A 2018 study conducted by PlanSponsor.com surveyed 1,070 American workers on their thoughts about employer sponsored retirement plans.
There were a number of questions about 401(k) plans and you can read more about the study here, but one question in particular really spiked my interest.
The question asked people why they don’t participate in a 401(k) plan and the graphic below shows a breakdown of the most common answers.
I should mention that the number one reason workers don’t contribute to a 401(k) plan is because they don’t have access to one. According to data analyzed by The Pew Charitable Trusts, 35 percent of Americans over age 22 don’t have access to an employer-sponsored retirement plan.
Obviously, If your employer doesn’t offer a 401(k) then you obviously won’t be able to participate even if you want to.
But let’s take a quick look at the other reasons workers gave for not participating in a retirement plan.
Living Day to Day: 26 percent
I totally get this one.
When you’re living paycheck to paycheck and trying to make ends meet, the last thing you’re thinking about it is saving for retirement.
How do you even think about retiring when you’re struggling to just to keep food on the table for your family?
Trust me, I know. Money has been tight ever since we made the decision to become a single income family.
It’s great knowing that my wife is home to raise the kids but that peace of mind comes at a cost. We’ve had to make a lot of sacrifices along the way and one of them was not contributing as much to my 401k(k) as I would have liked.
There were a few times over the years where I had to stop contributing altogether just to get by.
And you know what?
I regret it.
Because I have less saved for retirement now and it’s going to take me that much longer to make up for all those missed gains.
That’s why we are busting our butt with any kind of side hustle or extra income we can generate. The more we can save now the less we will need down the road.
We’re not getting any younger and I don’t want to work until the day I die.
Paying Down Debt: 25 percent
This is a tough one.
If you can’t afford to pay off your credit card every month and you’re carrying a balance, then you’re getting charged interest every month and that hurts.
As of the time of this writing, the average credit card interest rate is 17.41 percent.
If you’re trying to decide if you should use your money to invest or pay off debt, a lot depends on how much you expect to earn on your investments.
You’d be hard-pressed to consistently earn more than 17 percent on your investments. The average return of the stock market over the long-term is about 7 percent, though that is just an average and your individual results could be more or less than that.
But by paying off your debt you’ll be getting a guaranteed return of whatever the interest rate is on your debt/
So, if the choice is between an estimated 7 percent return on your investments and a guaranteed 17 percent return on your debt, the choice seems pretty clear.
Or does it?
What if your company matches your 401(k) contributions?
Matching contributions are like free money and turning them down is not a good idea.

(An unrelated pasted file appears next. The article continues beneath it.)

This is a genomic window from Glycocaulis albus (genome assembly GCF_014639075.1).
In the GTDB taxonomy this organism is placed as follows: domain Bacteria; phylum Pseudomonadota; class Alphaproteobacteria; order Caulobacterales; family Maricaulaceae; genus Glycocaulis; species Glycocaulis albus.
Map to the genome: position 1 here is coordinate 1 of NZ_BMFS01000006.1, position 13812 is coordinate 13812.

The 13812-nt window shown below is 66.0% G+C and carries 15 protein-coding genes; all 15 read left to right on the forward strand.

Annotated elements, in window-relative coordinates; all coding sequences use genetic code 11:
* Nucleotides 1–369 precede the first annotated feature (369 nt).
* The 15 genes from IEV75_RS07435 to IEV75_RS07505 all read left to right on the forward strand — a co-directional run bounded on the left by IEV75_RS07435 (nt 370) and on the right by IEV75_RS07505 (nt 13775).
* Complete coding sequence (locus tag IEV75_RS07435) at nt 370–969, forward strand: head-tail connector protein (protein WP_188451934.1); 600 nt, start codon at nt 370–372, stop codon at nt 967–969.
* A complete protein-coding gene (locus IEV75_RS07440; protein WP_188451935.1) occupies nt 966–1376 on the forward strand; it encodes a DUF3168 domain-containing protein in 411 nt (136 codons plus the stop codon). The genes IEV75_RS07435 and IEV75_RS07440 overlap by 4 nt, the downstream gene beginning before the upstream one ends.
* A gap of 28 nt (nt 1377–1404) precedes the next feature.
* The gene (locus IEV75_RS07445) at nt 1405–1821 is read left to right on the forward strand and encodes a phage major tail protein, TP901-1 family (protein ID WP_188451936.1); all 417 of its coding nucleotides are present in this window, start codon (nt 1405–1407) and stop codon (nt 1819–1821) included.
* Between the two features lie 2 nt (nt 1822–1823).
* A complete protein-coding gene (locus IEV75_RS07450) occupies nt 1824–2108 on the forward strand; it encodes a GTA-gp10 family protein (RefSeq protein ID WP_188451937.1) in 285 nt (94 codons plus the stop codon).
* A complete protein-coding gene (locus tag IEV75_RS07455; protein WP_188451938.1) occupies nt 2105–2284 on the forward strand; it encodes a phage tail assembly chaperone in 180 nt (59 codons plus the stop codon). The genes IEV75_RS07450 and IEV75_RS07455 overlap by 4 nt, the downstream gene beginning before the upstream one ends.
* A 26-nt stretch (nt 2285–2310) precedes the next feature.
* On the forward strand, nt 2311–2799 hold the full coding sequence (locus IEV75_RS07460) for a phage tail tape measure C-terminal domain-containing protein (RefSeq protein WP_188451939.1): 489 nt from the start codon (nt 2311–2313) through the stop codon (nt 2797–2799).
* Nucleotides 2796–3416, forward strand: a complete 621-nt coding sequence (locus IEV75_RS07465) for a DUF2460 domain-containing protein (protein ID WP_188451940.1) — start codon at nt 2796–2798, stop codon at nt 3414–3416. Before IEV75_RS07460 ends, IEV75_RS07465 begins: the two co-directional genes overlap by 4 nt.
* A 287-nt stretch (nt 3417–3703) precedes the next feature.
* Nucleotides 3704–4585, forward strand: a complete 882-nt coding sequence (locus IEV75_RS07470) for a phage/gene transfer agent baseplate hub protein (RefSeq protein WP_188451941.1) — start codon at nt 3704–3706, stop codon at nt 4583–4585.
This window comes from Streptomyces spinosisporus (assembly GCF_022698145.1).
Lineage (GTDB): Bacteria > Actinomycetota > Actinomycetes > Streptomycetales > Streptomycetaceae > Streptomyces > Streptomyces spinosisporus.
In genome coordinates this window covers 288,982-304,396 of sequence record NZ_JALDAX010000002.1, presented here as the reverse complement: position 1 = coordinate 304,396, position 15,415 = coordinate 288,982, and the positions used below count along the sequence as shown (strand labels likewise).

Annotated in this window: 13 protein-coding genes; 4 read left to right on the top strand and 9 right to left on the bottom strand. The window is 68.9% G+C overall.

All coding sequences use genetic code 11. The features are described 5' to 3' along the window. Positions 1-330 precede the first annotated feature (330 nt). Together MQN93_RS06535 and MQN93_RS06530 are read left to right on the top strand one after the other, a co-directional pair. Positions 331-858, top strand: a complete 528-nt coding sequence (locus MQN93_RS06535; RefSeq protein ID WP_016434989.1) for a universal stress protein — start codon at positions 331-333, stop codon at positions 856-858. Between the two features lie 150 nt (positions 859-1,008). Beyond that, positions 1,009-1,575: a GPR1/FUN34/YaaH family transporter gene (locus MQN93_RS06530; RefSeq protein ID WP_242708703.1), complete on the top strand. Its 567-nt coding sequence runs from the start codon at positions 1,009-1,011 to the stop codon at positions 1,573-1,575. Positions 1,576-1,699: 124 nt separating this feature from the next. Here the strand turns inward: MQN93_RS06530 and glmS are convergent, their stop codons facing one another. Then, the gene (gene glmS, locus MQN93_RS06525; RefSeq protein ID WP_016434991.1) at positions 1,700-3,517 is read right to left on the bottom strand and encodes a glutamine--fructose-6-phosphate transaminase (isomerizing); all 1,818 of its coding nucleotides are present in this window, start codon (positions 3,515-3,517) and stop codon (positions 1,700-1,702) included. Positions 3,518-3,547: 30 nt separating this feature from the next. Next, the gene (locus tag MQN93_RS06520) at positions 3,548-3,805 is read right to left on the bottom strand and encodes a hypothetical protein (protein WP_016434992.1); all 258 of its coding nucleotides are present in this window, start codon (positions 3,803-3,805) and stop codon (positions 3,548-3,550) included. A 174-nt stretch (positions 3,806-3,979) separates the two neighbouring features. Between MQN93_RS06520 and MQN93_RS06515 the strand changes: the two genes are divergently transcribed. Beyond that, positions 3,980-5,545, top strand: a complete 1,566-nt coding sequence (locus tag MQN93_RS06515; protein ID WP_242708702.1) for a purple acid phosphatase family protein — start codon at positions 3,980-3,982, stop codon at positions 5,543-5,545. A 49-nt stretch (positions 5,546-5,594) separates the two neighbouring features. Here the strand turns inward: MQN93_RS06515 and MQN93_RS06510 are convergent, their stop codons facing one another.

As an example, let’s say your company matches 100 percent of your 401(k) contributions up to 3 percent of your income.
Your match may be different but that is a fairly common match amount.
If you earn $50,000 per year and contribute 3 percent into your 401(k) with pre-tax money, you’ll have contributed $1,500 at the end of the year.
But if your company offers the employer match I described above they will also contribute $1,500 into your account.
That is an automatic 100 percent return on your investment and you have effectively doubled your money.
Unless you’re trapped in some kind of payday loan hell, your debt shouldn’t be anywhere near 100 percent interest.
Check out your company’s 401(k) and see if they offer a match. If they do, you should try to contribute at least enough to get the full match.
Needing More Information: 20 percent
This excuse kind of gets on my nerves.
You don’t need to be a financial advisor to invest in a 401(k) plan, and saving for retirement is so important you should make an effort to learn at least the basics.
You can start with our Ultimate 401(k) Guide which explains all the basics of saving for retirement through a 401(k) in plain English. It contains everything you need to get started.
Once you’ve finished reading that there are plenty of books, websites, and podcasts that will help you expand your knowledge even more.
Wary of Investing in Stocks: 15 percent
Millennials in particular show a reluctance to invest in the stock market.
This is understanding since the market has been such a roller coaster every since they reached an age where they were able to work and invest.
I hadn’t been working that long myself when the financial collapse of late 2007 began. It wiped out a big chunk of my account and for a long time afterwards it felt like I was putting money away just to maintain my balance rather than watching it grow.
Some of my friends abandoned their 401(k) plans altogether when the market crashed.
Unfortunately for them, they missed out on all the gains that followed in recent years.
The stock market is risky and there is no guarantee you will not lose money. But over the long-term the stock market has been seen tremendous gains and unless you’re planning retire within the next few years you have time on your side.
Now what about you? Do you participate in a 401(k) plan? If not, why don’t you?